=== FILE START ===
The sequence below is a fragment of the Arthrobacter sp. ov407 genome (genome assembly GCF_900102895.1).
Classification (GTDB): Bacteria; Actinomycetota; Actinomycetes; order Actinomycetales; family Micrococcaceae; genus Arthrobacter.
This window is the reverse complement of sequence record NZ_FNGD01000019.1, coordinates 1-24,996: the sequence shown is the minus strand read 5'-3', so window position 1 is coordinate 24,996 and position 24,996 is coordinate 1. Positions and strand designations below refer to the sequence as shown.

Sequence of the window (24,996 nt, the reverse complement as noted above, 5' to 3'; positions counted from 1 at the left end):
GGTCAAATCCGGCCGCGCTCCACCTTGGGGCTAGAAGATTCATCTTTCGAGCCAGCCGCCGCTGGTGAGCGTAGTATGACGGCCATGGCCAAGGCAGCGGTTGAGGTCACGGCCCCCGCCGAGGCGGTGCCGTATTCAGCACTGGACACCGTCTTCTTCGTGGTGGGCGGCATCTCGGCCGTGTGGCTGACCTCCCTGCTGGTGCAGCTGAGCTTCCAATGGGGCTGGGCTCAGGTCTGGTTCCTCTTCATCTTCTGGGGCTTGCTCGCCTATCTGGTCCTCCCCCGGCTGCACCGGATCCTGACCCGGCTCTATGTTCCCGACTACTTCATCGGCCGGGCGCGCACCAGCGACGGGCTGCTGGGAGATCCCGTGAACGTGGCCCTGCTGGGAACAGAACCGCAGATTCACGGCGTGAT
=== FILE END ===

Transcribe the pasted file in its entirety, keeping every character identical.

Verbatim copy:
The sequence below is a fragment of the Arthrobacter sp. ov407 genome (genome assembly GCF_900102895.1).
Classification (GTDB): Bacteria; Actinomycetota; Actinomycetes; order Actinomycetales; family Micrococcaceae; genus Arthrobacter.
This window is the reverse complement of sequence record NZ_FNGD01000019.1, coordinates 1-24,996: the sequence shown is the minus strand read 5'-3', so window position 1 is coordinate 24,996 and position 24,996 is coordinate 1. Positions and strand designations below refer to the sequence as shown.

Sequence of the window (24,996 nt, the reverse complement as noted above, 5' to 3'; positions counted from 1 at the left end):
GGTCAAATCCGGCCGCGCTCCACCTTGGGGCTAGAAGATTCATCTTTCGAGCCAGCCGCCGCTGGTGAGCGTAGTATGACGGCCATGGCCAAGGCAGCGGTTGAGGTCACGGCCCCCGCCGAGGCGGTGCCGTATTCAGCACTGGACACCGTCTTCTTCGTGGTGGGCGGCATCTCGGCCGTGTGGCTGACCTCCCTGCTGGTGCAGCTGAGCTTCCAATGGGGCTGGGCTCAGGTCTGGTTCCTCTTCATCTTCTGGGGCTTGCTCGCCTATCTGGTCCTCCCCCGGCTGCACCGGATCCTGACCCGGCTCTATGTTCCCGACTACTTCATCGGCCGGGCGCGCACCAGCGACGGGCTGCTGGGAGATCCCGTGAACGTGGCCCTGCTGGGAACAGAACCGCAGATTCACGGCGTGAT